The third reason why surfers wear hats is for hair protection. Unprotected exposure to the sun can dry out a surfer’s hair up to the point where it will damage the cuticle.

The cuticle is the outside cover of each hair strand, and if it gets damaged, hair will be prone to split ends and even breaking entirely.

On top of split ends and dry and brittle strands, lack of protection can also cause hair to discolor, get thinner, and look frizzy and unnurtured.

Protection Against Low Air And Water Temperatures

Last but not least, an educated surfer will use a hat to protect themselves from low air and water temperature.

A surfing hat provides surfers with an easy yet effective layer of protection against the cold environment close to the ocean, and it could even reduce the loss of body heat by 10%.

Also, if surfers cover their head with a high-quality surfer cap, they minimize their chances of getting brain freeze, which is also known as cold-stimulus headache.

Surfers will also wear hats to reduce the possibility of surfer’s ear, which could develop into ear infections.

What To Look For In The Perfect Surf Hat

A hat made for surfing has very unique and important requirements due to the beating it will take from the waves and salt water. If you started surfing recently as a hobby or know some surfers, this information would be good to know!

Choose Suitable Materials

Since a hat used for surfing will continuously get wet, you want to use a hat made of quick-dry material and not get damaged by the constant exposure to saltwater. The hat also needs to be constructed of lightweight material so that even when it’s wet, it won’t become uncomfortable.

Go For A Hat With A Chinstrap

The ideal surfing hat would be one that doesn’t fall or get blown off while in the water, so the obvious solution would be to choose one with a chinstrap.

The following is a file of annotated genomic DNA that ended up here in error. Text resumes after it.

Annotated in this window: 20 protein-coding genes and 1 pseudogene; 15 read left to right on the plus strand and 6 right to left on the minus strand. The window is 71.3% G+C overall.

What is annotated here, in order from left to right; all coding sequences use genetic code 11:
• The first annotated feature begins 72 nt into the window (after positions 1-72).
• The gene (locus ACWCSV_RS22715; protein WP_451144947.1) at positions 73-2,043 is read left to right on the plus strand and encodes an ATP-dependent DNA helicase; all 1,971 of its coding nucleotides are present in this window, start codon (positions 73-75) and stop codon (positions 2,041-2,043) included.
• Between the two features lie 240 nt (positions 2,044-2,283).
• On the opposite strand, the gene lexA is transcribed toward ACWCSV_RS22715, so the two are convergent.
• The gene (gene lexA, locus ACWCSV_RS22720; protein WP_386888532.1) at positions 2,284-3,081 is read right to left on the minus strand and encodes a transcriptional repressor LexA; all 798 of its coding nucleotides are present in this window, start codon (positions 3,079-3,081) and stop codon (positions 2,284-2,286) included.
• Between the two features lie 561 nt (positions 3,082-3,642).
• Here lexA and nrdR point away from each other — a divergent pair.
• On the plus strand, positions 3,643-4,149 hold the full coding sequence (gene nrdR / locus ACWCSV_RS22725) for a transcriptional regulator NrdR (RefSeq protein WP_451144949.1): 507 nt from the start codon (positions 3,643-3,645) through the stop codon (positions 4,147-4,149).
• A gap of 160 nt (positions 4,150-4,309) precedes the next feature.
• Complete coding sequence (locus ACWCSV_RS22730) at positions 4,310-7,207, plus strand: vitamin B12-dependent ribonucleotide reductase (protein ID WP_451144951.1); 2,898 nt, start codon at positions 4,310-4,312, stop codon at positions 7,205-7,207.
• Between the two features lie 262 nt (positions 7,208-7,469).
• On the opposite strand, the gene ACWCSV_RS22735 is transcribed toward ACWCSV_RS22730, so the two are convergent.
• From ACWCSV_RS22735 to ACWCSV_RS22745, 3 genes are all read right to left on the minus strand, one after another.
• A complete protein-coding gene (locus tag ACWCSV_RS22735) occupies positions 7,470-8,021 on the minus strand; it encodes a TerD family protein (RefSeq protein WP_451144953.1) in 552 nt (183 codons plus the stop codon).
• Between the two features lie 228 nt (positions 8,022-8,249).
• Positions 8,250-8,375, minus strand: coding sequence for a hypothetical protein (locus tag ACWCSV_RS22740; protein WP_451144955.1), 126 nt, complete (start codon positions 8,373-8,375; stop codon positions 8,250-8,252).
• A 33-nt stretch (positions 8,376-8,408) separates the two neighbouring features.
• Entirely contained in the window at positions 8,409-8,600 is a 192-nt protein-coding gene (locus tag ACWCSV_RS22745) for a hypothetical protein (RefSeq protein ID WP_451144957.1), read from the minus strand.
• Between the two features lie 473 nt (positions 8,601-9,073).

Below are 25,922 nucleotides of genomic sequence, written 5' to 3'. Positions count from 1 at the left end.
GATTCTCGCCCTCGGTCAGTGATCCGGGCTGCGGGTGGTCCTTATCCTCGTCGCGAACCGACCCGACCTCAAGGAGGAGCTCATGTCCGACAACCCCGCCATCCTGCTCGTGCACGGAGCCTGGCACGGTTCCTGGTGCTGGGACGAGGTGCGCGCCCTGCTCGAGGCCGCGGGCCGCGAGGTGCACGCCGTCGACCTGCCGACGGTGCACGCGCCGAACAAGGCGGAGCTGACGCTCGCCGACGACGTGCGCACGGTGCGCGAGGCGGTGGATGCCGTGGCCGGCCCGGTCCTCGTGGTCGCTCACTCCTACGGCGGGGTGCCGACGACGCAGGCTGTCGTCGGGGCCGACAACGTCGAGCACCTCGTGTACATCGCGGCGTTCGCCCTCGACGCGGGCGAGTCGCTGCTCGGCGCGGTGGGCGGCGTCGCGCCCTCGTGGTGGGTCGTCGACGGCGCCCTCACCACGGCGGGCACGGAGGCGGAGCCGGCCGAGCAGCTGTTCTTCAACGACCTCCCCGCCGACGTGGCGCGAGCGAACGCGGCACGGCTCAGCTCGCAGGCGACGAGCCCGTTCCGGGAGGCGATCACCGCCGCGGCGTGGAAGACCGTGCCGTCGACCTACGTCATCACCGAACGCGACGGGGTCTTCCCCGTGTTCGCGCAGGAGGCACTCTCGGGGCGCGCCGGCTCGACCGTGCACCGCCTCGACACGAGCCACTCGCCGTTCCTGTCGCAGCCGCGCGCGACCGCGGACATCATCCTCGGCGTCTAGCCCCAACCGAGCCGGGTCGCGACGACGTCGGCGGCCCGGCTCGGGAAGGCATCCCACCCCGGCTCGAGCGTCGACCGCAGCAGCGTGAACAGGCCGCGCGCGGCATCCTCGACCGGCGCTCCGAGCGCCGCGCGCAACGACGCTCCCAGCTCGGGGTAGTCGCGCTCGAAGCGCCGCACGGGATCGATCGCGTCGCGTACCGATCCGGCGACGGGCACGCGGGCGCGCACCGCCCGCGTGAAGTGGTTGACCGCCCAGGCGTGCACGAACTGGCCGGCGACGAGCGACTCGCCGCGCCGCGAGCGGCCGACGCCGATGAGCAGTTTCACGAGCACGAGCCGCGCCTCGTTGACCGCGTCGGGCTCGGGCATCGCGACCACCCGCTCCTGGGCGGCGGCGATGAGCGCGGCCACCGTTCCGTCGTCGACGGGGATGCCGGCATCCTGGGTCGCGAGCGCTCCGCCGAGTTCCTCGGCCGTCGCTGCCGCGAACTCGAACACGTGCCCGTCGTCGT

Keeping a hat secure while surfing is the most challenging thing, as its design needs to be perfect to endure the many movements and forces from the waves.

However, be aware of hats with chinstraps made of rope, as a big swell could potentially snatch it away, and the hat will be lost forever! The very best and high-quality surf hat designs will manage to stay in place even after the harshed wipeout.

shutterstock 1812910879

Consider The Style

Since the primary reason for wearing surfing hats is to offer surfers protection from the sun, it only makes sense to choose a design that will provide only the best.

A hat with a brim all the way around it will protect a surfer’s face and neck from the sun.

Wide-brimmed hats and surfer caps will also offer some sun protection, but they may be less secure or flexible after a while.

Conclusion

Now that you know precisely why surfers wear hats, you might change your mind when you see a surfer with a hat in the waves. Surfing hats could be very comfortable and do not impact the activity negatively in any way.

If you know a surfer who is out in the sun for several hours without a hat, you might want to share some information with them!

Resources:


a61ec8dc93894e57d5b7927e49263714?s=150&d=mp&r=g